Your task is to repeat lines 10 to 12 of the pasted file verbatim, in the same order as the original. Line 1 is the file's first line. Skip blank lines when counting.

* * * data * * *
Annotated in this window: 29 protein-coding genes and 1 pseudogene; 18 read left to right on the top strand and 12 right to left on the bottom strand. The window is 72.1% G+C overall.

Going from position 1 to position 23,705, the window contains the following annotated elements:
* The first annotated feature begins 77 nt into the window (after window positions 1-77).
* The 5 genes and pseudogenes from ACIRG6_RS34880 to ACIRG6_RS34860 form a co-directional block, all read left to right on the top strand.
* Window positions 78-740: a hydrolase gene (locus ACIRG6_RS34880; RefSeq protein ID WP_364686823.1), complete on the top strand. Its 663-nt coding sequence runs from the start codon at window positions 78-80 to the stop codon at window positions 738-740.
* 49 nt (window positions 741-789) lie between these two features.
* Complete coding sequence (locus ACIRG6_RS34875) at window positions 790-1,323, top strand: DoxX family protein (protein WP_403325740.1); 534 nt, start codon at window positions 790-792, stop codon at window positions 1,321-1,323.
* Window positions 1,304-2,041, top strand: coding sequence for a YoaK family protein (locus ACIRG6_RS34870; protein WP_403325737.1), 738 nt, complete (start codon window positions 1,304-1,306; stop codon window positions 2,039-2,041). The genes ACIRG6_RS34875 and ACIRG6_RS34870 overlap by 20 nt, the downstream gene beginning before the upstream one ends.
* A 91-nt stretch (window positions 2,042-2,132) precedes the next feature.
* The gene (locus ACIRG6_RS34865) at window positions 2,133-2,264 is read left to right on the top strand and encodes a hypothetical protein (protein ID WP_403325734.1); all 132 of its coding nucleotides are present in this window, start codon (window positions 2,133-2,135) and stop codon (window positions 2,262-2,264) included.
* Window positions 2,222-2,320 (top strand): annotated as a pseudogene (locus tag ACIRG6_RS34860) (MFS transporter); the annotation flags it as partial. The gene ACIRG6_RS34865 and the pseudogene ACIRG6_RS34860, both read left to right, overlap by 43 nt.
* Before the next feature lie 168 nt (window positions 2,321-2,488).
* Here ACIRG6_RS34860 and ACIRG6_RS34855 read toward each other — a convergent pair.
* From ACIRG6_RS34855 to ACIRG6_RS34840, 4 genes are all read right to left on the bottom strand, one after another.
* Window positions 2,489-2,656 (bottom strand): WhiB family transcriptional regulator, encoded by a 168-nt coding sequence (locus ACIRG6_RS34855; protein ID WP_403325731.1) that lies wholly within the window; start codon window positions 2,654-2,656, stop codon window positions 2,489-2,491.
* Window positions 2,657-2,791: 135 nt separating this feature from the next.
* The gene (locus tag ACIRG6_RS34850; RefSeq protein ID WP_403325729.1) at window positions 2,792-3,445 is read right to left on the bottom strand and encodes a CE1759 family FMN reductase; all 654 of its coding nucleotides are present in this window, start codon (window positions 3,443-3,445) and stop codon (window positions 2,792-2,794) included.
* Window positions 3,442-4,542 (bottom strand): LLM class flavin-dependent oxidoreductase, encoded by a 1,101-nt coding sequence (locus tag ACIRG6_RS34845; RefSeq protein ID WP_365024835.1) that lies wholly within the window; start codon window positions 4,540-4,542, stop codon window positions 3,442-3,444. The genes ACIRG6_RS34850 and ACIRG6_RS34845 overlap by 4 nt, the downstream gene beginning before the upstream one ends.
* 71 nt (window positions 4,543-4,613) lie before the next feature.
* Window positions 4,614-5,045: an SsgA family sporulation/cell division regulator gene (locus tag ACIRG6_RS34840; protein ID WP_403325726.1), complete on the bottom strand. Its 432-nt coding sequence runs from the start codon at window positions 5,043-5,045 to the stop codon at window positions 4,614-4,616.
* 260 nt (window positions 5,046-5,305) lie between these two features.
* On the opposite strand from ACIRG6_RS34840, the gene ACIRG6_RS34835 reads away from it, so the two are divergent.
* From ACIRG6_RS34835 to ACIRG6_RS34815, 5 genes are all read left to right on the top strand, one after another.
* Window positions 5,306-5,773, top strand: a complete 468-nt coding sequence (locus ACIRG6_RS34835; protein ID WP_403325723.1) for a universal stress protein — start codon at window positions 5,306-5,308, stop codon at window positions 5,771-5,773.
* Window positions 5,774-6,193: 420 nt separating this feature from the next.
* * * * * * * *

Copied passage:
* The gene (locus ACIRG6_RS34865) at window positions 2,133-2,264 is read left to right on the top strand and encodes a hypothetical protein (protein ID WP_403325734.1); all 132 of its coding nucleotides are present in this window, start codon (window positions 2,133-2,135) and stop codon (window positions 2,262-2,264) included.
* Window positions 2,222-2,320 (top strand): annotated as a pseudogene (locus tag ACIRG6_RS34860) (MFS transporter); the annotation flags it as partial. The gene ACIRG6_RS34865 and the pseudogene ACIRG6_RS34860, both read left to right, overlap by 43 nt.
* Before the next feature lie 168 nt (window positions 2,321-2,488).